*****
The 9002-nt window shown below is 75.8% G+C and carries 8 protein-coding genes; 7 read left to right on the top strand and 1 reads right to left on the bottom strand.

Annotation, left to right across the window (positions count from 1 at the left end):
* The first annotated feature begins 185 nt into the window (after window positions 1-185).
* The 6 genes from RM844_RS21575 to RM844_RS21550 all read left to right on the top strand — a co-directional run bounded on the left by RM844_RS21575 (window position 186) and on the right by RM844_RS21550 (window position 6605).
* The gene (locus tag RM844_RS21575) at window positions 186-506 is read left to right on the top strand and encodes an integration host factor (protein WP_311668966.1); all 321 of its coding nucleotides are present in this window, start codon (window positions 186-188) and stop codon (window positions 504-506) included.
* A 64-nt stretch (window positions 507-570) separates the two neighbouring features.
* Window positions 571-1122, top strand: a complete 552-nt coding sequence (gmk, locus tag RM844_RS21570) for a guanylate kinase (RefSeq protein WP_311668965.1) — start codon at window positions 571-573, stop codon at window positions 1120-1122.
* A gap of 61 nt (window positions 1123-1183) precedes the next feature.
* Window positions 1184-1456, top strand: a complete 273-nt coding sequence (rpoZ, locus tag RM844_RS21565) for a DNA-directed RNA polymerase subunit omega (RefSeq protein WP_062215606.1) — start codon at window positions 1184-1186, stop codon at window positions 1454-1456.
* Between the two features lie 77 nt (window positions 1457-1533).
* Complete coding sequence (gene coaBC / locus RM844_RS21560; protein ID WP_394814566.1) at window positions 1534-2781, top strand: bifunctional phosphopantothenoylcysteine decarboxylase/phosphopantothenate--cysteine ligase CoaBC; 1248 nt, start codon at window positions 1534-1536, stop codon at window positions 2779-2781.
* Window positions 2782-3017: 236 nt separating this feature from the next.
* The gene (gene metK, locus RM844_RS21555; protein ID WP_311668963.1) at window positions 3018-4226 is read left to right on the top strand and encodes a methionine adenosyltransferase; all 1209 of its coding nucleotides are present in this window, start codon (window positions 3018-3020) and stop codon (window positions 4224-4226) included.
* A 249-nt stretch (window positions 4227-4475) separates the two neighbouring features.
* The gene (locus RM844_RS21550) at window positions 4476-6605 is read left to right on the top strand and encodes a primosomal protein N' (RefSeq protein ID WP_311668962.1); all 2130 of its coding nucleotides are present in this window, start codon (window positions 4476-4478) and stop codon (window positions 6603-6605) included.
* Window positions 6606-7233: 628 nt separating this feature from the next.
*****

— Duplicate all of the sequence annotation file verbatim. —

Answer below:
The 9002-nt window shown below is 75.8% G+C and carries 8 protein-coding genes; 7 read left to right on the top strand and 1 reads right to left on the bottom strand.

Annotation, left to right across the window (positions count from 1 at the left end):
* The first annotated feature begins 185 nt into the window (after window positions 1-185).
* The 6 genes from RM844_RS21575 to RM844_RS21550 all read left to right on the top strand — a co-directional run bounded on the left by RM844_RS21575 (window position 186) and on the right by RM844_RS21550 (window position 6605).
* The gene (locus tag RM844_RS21575) at window positions 186-506 is read left to right on the top strand and encodes an integration host factor (protein WP_311668966.1); all 321 of its coding nucleotides are present in this window, start codon (window positions 186-188) and stop codon (window positions 504-506) included.
* A 64-nt stretch (window positions 507-570) separates the two neighbouring features.
* Window positions 571-1122, top strand: a complete 552-nt coding sequence (gmk, locus tag RM844_RS21570) for a guanylate kinase (RefSeq protein WP_311668965.1) — start codon at window positions 571-573, stop codon at window positions 1120-1122.
* A gap of 61 nt (window positions 1123-1183) precedes the next feature.
* Window positions 1184-1456, top strand: a complete 273-nt coding sequence (rpoZ, locus tag RM844_RS21565) for a DNA-directed RNA polymerase subunit omega (RefSeq protein WP_062215606.1) — start codon at window positions 1184-1186, stop codon at window positions 1454-1456.
* Between the two features lie 77 nt (window positions 1457-1533).
* Complete coding sequence (gene coaBC / locus RM844_RS21560; protein ID WP_394814566.1) at window positions 1534-2781, top strand: bifunctional phosphopantothenoylcysteine decarboxylase/phosphopantothenate--cysteine ligase CoaBC; 1248 nt, start codon at window positions 1534-1536, stop codon at window positions 2779-2781.
* Window positions 2782-3017: 236 nt separating this feature from the next.
* The gene (gene metK, locus RM844_RS21555; protein ID WP_311668963.1) at window positions 3018-4226 is read left to right on the top strand and encodes a methionine adenosyltransferase; all 1209 of its coding nucleotides are present in this window, start codon (window positions 3018-3020) and stop codon (window positions 4224-4226) included.
* A 249-nt stretch (window positions 4227-4475) separates the two neighbouring features.
* The gene (locus RM844_RS21550) at window positions 4476-6605 is read left to right on the top strand and encodes a primosomal protein N' (RefSeq protein ID WP_311668962.1); all 2130 of its coding nucleotides are present in this window, start codon (window positions 4476-4478) and stop codon (window positions 6603-6605) included.
* Window positions 6606-7233: 628 nt separating this feature from the next.